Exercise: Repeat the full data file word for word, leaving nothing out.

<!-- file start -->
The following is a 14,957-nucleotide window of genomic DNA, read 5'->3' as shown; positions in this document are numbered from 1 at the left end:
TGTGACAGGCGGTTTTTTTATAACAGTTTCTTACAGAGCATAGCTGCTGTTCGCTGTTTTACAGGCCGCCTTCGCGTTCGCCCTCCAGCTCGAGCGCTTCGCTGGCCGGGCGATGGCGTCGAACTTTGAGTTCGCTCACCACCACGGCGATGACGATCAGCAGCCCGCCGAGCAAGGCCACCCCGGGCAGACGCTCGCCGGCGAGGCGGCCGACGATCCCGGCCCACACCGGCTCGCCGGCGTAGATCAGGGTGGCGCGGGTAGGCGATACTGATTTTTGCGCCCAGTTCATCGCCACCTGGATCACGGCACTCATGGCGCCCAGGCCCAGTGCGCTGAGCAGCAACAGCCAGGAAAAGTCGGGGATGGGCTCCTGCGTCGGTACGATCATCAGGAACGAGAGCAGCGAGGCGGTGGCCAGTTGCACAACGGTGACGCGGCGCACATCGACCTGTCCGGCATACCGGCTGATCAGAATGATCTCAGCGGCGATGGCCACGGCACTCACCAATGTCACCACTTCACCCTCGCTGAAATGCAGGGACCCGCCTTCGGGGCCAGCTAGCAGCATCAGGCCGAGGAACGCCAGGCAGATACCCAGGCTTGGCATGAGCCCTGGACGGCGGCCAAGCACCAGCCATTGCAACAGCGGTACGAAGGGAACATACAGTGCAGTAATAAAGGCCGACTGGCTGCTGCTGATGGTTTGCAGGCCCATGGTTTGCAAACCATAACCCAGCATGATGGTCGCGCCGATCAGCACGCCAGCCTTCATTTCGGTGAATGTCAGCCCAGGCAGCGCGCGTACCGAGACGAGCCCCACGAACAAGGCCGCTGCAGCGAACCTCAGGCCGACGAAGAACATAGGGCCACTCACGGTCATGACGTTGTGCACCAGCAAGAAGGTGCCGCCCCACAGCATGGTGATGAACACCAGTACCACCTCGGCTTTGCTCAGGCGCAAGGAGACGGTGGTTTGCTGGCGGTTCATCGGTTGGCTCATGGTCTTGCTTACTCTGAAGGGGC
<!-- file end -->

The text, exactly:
The following is a 14,957-nucleotide window of genomic DNA, read 5'->3' as shown; positions in this document are numbered from 1 at the left end:
TGTGACAGGCGGTTTTTTTATAACAGTTTCTTACAGAGCATAGCTGCTGTTCGCTGTTTTACAGGCCGCCTTCGCGTTCGCCCTCCAGCTCGAGCGCTTCGCTGGCCGGGCGATGGCGTCGAACTTTGAGTTCGCTCACCACCACGGCGATGACGATCAGCAGCCCGCCGAGCAAGGCCACCCCGGGCAGACGCTCGCCGGCGAGGCGGCCGACGATCCCGGCCCACACCGGCTCGCCGGCGTAGATCAGGGTGGCGCGGGTAGGCGATACTGATTTTTGCGCCCAGTTCATCGCCACCTGGATCACGGCACTCATGGCGCCCAGGCCCAGTGCGCTGAGCAGCAACAGCCAGGAAAAGTCGGGGATGGGCTCCTGCGTCGGTACGATCATCAGGAACGAGAGCAGCGAGGCGGTGGCCAGTTGCACAACGGTGACGCGGCGCACATCGACCTGTCCGGCATACCGGCTGATCAGAATGATCTCAGCGGCGATGGCCACGGCACTCACCAATGTCACCACTTCACCCTCGCTGAAATGCAGGGACCCGCCTTCGGGGCCAGCTAGCAGCATCAGGCCGAGGAACGCCAGGCAGATACCCAGGCTTGGCATGAGCCCTGGACGGCGGCCAAGCACCAGCCATTGCAACAGCGGTACGAAGGGAACATACAGTGCAGTAATAAAGGCCGACTGGCTGCTGCTGATGGTTTGCAGGCCCATGGTTTGCAAACCATAACCCAGCATGATGGTCGCGCCGATCAGCACGCCAGCCTTCATTTCGGTGAATGTCAGCCCAGGCAGCGCGCGTACCGAGACGAGCCCCACGAACAAGGCCGCTGCAGCGAACCTCAGGCCGACGAAGAACATAGGGCCACTCACGGTCATGACGTTGTGCACCAGCAAGAAGGTGCCGCCCCACAGCATGGTGATGAACACCAGTACCACCTCGGCTTTGCTCAGGCGCAAGGAGACGGTGGTTTGCTGGCGGTTCATCGGTTGGCTCATGGTCTTGCTTACTCTGAAGGGGC